If you have ever given more than a passing thought about how Google maps can know where you are, and help you navigate to even the remotest location in the country, the answer is data. Lots and lots of data. Behind that data is a team of computer scientist, like Sam Blasiak , a recently minted George Mason University CS PhD, who is working to analyze, organize, and synthesize that data into the most comprehensive consumer mapping application available.
Blasiak is quick to explain that he has nothing to do with how the user sees and interacts with the application. He is officially a software engineer but his work is more like a data cartographer working behind the scenes on a portion of the application.
Google Maps is a fitting professional home for a person who has navigated his life through unexpected turns and destinations. Blasiak first earned a BA in English from Colorado College and then enlisted in the Army. While on active duty, he enrolled in an MS program at Brandeis University in Massachusetts. During his program, he was deployed to Afghanistan where he was an Army Gunner and driver. “My job involved interacting with the local Afghans, talking with them, drinking tea, and seeing how they lived.” From Afghanistan, Blasiak came to Virginia working in a variety of technical positions before enrolling in the PhD program at George Mason University.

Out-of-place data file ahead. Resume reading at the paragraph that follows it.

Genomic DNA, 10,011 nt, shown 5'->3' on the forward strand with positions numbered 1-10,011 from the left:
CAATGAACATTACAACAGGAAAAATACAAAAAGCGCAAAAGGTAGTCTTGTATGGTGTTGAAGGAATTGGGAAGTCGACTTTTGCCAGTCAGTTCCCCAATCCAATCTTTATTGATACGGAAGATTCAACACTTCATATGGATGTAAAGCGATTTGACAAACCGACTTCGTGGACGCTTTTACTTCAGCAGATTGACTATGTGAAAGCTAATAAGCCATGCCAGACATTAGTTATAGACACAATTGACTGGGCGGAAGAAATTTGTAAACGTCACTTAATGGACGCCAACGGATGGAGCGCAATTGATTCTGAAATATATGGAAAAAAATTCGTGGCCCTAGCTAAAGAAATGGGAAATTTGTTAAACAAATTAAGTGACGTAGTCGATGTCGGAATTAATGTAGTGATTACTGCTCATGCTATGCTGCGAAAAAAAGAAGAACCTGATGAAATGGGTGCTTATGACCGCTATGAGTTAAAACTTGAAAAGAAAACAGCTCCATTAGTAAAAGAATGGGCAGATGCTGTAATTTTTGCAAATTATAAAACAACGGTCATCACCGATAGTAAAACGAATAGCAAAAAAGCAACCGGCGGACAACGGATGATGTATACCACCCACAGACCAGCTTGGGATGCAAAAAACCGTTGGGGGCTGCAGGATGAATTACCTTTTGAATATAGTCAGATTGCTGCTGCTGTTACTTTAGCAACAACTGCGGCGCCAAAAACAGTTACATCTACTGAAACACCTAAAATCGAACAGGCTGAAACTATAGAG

He received the GMU Presidential Scholarship that is awarded to only one PhD student per program in an admission cycle. His interest in machine learning led him to work with Professors Huzefa Rangwala and Kathryn Laskey and together they published several papers on data mining and machine learning. He gives credit to both Rangwala and Laskey for his success and to the CS Department for providing him with a challenging environment. And now his challenge is to help the rest of us find our way safely back home.